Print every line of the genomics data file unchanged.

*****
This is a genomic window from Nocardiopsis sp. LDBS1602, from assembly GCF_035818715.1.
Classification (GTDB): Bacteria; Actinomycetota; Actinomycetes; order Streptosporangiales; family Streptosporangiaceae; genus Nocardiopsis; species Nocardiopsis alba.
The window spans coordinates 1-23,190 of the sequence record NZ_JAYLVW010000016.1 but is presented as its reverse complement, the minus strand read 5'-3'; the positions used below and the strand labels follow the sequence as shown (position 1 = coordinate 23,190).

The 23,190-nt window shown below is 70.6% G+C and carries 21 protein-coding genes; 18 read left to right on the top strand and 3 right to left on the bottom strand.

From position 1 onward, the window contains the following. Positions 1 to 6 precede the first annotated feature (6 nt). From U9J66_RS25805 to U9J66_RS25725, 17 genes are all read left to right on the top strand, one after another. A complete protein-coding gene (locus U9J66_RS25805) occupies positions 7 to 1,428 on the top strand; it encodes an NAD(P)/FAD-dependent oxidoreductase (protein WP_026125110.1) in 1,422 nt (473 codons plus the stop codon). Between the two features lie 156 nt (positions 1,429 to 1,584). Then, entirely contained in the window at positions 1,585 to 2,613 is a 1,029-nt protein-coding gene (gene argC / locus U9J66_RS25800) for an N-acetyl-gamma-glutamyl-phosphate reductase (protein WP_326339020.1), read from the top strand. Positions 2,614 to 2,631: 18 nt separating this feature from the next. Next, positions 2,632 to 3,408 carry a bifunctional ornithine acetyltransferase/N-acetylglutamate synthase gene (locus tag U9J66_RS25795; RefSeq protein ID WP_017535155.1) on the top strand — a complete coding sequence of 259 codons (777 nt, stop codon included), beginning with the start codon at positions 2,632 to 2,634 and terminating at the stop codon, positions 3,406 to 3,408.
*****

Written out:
This is a genomic window from Nocardiopsis sp. LDBS1602, from assembly GCF_035818715.1.
Classification (GTDB): Bacteria; Actinomycetota; Actinomycetes; order Streptosporangiales; family Streptosporangiaceae; genus Nocardiopsis; species Nocardiopsis alba.
The window spans coordinates 1-23,190 of the sequence record NZ_JAYLVW010000016.1 but is presented as its reverse complement, the minus strand read 5'-3'; the positions used below and the strand labels follow the sequence as shown (position 1 = coordinate 23,190).

The 23,190-nt window shown below is 70.6% G+C and carries 21 protein-coding genes; 18 read left to right on the top strand and 3 right to left on the bottom strand.

From position 1 onward, the window contains the following. Positions 1 to 6 precede the first annotated feature (6 nt). From U9J66_RS25805 to U9J66_RS25725, 17 genes are all read left to right on the top strand, one after another. A complete protein-coding gene (locus U9J66_RS25805) occupies positions 7 to 1,428 on the top strand; it encodes an NAD(P)/FAD-dependent oxidoreductase (protein WP_026125110.1) in 1,422 nt (473 codons plus the stop codon). Between the two features lie 156 nt (positions 1,429 to 1,584). Then, entirely contained in the window at positions 1,585 to 2,613 is a 1,029-nt protein-coding gene (gene argC / locus U9J66_RS25800) for an N-acetyl-gamma-glutamyl-phosphate reductase (protein WP_326339020.1), read from the top strand. Positions 2,614 to 2,631: 18 nt separating this feature from the next. Next, positions 2,632 to 3,408 carry a bifunctional ornithine acetyltransferase/N-acetylglutamate synthase gene (locus tag U9J66_RS25795; RefSeq protein ID WP_017535155.1) on the top strand — a complete coding sequence of 259 codons (777 nt, stop codon included), beginning with the start codon at positions 2,632 to 2,634 and terminating at the stop codon, positions 3,406 to 3,408.